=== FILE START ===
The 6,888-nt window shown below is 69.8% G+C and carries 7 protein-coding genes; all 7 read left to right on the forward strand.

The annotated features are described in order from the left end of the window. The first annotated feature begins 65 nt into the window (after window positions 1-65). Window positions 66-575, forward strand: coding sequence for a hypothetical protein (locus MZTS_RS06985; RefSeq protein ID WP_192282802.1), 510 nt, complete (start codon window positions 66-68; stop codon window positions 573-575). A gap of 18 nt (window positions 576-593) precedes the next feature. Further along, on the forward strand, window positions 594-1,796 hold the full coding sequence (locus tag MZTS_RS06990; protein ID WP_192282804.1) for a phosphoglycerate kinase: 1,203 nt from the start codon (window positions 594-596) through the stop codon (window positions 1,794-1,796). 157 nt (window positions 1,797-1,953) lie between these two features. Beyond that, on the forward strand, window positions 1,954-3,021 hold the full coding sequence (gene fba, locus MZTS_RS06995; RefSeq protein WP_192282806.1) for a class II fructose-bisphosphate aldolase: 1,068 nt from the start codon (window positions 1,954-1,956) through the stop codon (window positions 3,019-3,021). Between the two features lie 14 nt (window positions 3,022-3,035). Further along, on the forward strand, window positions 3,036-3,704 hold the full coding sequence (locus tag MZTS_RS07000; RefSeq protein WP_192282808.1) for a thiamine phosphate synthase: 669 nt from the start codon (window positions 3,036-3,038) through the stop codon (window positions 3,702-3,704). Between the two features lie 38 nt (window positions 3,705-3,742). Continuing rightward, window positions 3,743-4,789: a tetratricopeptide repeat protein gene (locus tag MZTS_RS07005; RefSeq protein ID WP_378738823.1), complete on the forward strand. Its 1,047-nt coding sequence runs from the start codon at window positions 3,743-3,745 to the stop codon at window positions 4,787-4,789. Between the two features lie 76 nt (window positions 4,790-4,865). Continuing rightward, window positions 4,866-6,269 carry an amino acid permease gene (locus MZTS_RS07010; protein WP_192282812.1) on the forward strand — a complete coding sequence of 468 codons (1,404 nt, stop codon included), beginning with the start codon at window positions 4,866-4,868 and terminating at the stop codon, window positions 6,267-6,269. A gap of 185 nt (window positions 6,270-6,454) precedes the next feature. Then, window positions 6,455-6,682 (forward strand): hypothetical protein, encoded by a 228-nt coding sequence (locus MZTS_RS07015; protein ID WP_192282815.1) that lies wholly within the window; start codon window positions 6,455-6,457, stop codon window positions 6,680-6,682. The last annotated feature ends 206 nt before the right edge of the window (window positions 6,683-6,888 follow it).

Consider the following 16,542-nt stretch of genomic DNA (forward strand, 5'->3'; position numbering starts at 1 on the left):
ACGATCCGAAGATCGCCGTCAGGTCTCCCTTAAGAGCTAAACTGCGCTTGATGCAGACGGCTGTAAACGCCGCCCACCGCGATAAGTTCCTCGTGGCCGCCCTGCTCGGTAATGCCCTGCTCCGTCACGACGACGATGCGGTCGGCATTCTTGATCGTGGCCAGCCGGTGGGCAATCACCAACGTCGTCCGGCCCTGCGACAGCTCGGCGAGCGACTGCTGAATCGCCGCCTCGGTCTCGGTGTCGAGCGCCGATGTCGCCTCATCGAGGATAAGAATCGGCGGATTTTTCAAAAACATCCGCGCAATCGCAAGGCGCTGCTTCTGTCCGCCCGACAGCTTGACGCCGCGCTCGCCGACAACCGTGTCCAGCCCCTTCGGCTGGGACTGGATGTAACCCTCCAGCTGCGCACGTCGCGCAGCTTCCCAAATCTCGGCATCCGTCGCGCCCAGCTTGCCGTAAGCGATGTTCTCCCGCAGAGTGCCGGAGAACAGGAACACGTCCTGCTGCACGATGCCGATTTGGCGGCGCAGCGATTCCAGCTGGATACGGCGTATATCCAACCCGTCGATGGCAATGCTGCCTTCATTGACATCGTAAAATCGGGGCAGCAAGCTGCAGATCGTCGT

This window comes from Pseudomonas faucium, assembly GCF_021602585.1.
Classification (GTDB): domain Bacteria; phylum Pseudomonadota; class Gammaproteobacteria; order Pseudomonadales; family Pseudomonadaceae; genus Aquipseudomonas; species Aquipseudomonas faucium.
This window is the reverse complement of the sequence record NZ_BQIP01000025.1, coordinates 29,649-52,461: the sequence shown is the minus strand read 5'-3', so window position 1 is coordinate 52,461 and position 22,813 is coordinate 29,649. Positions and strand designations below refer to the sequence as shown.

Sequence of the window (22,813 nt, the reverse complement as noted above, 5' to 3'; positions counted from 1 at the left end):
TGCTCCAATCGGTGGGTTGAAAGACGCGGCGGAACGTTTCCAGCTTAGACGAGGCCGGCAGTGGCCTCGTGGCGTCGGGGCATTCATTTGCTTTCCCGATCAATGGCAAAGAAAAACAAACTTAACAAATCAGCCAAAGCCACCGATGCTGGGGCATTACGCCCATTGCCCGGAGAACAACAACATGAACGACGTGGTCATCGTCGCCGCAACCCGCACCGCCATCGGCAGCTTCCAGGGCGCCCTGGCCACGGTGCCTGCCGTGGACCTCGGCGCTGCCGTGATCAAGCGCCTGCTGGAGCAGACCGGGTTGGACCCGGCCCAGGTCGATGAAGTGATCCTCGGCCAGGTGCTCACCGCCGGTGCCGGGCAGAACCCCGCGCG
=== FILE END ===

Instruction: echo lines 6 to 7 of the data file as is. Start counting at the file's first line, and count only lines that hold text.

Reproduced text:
Classification (GTDB): domain Bacteria; phylum Pseudomonadota; class Gammaproteobacteria; order Pseudomonadales; family Pseudomonadaceae; genus Aquipseudomonas; species Aquipseudomonas faucium.
This window is the reverse complement of the sequence record NZ_BQIP01000025.1, coordinates 29,649-52,461: the sequence shown is the minus strand read 5'-3', so window position 1 is coordinate 52,461 and position 22,813 is coordinate 29,649. Positions and strand designations below refer to the sequence as shown.